Lori hit her stride in junior high. The camaraderie found in playing volleyball, baseball and basketball gave Lori the opportunity to excel on her own while being part of something larger than herself. Her coach was Mr. G.L. Palmer. “He was probably the best teacher and coach I ever had,” she says. “He made you want to try as hard as you could and do your best. He really knew how to coach.” She briefly chuckles. “I knew where he and Mrs. Palmer lived in town, so I always made sure he’d see me run by. He was just one of those teachers that, when he was talking to you, he made you feel like you were the most important person in the world. He was that way with all the students.”
Lori excelled at basketball and became known as the best ball handler around. “Of course,” she adds, “it helped that I was about a foot taller than everybody else. That’s a pretty good advantage to have in junior high basketball.”
She was also a natural at baseball. Strong, tall and with a good arm, she was easily as good as the boys and, in many cases, better and decided to try out for the only baseball team in high school: the boys’ team. “I didn’t really think about it being anything special,” she recalls. “I just knew I could measure up.” Lori not only made the team, she made local history as the only girl on the boys’ baseball team, and not just at Plainview but all the opposing schools Plainview played, as well.
Personally, the decision was a little costly. Lori was so good that the coach put her (as a freshman) at first base, a position that had been held throughout high school by a senior who also happened to be Lori’s boyfriend. “That pretty much ended the relationship,” she adds.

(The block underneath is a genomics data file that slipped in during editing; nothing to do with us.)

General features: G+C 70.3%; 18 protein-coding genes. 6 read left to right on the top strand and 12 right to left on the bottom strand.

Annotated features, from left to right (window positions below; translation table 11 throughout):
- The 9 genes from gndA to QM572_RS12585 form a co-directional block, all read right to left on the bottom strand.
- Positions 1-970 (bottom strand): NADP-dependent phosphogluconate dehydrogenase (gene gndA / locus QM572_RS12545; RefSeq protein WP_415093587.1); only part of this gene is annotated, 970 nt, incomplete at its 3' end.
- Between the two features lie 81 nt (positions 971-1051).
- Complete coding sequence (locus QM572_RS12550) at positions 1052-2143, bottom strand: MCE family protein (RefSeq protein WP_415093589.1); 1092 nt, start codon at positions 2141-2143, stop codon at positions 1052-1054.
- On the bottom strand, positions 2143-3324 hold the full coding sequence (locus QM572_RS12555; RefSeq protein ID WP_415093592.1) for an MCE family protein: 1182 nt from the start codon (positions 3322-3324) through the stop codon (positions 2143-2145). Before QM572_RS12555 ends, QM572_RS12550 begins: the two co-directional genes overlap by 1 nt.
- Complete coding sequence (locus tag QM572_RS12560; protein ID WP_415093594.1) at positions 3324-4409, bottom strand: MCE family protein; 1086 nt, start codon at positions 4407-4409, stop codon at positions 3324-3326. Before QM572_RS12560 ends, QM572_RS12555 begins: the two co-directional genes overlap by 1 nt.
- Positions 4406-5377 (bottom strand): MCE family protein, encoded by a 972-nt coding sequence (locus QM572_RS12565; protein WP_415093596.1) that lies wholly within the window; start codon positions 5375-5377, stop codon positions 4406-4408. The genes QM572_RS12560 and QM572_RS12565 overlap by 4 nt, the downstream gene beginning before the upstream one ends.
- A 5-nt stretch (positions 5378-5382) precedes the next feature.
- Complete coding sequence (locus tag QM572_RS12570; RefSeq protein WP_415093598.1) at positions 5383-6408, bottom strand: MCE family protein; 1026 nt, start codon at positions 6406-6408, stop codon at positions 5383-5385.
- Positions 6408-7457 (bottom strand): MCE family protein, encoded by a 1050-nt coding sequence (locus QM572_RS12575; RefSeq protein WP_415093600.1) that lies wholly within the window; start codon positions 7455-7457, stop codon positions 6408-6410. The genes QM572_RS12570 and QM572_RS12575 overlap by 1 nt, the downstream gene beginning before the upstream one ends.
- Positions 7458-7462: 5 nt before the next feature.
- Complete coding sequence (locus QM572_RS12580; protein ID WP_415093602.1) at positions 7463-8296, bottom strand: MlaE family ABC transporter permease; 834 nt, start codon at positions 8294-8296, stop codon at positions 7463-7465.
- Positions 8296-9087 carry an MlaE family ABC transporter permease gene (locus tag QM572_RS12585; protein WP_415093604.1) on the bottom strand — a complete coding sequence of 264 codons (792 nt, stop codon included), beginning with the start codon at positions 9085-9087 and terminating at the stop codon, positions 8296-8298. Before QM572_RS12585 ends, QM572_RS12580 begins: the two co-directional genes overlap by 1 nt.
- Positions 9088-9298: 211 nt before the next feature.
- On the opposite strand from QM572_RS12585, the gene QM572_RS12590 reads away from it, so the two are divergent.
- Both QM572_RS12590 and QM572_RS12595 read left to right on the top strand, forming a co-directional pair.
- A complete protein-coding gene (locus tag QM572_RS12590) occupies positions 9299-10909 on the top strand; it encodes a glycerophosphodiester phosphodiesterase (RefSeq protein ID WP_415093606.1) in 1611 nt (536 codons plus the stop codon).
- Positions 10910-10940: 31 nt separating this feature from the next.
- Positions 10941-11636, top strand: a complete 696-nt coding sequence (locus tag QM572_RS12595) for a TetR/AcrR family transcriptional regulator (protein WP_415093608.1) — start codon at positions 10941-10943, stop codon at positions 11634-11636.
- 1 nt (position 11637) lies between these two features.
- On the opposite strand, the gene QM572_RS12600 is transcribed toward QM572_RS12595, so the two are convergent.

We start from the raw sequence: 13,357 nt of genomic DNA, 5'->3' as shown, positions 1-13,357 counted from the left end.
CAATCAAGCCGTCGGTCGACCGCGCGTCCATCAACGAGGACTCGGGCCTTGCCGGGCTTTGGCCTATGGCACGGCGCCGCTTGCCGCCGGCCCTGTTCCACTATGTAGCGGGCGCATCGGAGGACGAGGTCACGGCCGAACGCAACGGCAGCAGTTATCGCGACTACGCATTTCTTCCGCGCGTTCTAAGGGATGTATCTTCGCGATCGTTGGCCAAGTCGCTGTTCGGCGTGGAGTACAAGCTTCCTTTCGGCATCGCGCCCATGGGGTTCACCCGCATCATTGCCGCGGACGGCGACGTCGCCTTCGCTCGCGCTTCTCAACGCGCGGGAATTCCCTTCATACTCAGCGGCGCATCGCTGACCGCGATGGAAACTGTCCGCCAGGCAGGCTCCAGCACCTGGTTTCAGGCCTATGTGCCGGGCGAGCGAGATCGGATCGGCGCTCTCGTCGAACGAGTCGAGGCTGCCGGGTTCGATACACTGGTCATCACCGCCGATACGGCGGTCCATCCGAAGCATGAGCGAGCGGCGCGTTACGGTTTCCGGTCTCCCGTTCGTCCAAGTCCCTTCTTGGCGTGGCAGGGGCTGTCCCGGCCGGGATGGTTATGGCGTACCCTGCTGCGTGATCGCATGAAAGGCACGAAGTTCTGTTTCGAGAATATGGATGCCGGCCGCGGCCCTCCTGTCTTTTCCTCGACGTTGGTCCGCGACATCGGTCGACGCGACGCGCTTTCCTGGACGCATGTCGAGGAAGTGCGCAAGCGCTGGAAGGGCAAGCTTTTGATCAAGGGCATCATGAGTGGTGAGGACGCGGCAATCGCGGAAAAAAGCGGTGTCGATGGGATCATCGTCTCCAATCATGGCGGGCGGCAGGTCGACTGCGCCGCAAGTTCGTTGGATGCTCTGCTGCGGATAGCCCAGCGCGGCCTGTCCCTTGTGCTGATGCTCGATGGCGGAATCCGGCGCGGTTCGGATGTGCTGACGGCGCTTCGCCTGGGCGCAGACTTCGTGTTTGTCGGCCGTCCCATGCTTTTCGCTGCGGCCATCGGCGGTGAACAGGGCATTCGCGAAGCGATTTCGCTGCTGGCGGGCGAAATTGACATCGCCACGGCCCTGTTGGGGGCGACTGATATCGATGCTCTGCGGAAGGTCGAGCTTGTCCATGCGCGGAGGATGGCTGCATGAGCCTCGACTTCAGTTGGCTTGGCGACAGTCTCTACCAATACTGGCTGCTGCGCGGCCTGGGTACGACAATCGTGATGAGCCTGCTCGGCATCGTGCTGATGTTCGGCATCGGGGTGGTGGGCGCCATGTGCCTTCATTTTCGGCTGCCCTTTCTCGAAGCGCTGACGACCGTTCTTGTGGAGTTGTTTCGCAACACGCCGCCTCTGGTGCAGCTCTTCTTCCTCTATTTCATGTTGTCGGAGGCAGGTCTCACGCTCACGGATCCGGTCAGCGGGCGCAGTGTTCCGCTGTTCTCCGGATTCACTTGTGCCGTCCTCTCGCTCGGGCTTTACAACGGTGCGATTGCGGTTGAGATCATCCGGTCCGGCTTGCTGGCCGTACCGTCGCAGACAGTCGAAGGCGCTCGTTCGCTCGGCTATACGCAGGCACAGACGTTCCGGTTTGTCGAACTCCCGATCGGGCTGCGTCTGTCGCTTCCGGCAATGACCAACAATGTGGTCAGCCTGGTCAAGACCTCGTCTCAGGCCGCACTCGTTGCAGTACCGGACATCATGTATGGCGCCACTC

One high point still sticks with her. During one of their games, she heard the radio announcer make the comment, “That Lori Shalberg throws as good as any one of those boys out there.” She stops for a brief moment, lost in the memory. “That was pretty cool,” she says, quietly.
Athletic ability wasn’t Lori’s only strength. She was a strong student and avid reader, which she still is, active in 4-H, helpful with others, worked hard at whatever she did. She was, in short, an exceptional teenager.
This awareness was brought home to her in a remarkable and completely unexpected way. Graduation was a few days away, and she’d just returned from the senior class trip to Florida. Her mother said she needed to get some sleep because they had to be in Denver by 9am. “Denver?” she asked. “Why do we have to be in Denver?”
“You’ve been given the Fred Steinmark award,” her mother, Carol, replied. One can only imagine how she felt giving her daughter the news.
The Fred Steinmark Award is the most prestigious award given to just one female athlete and one male athlete in the State of Colorado each year. The award is for superb athletic ability yet also acknowledges a graduating senior whose life mirrors those qualities the late Fred Steinmark embodied: faith, courage, heart and perseverance.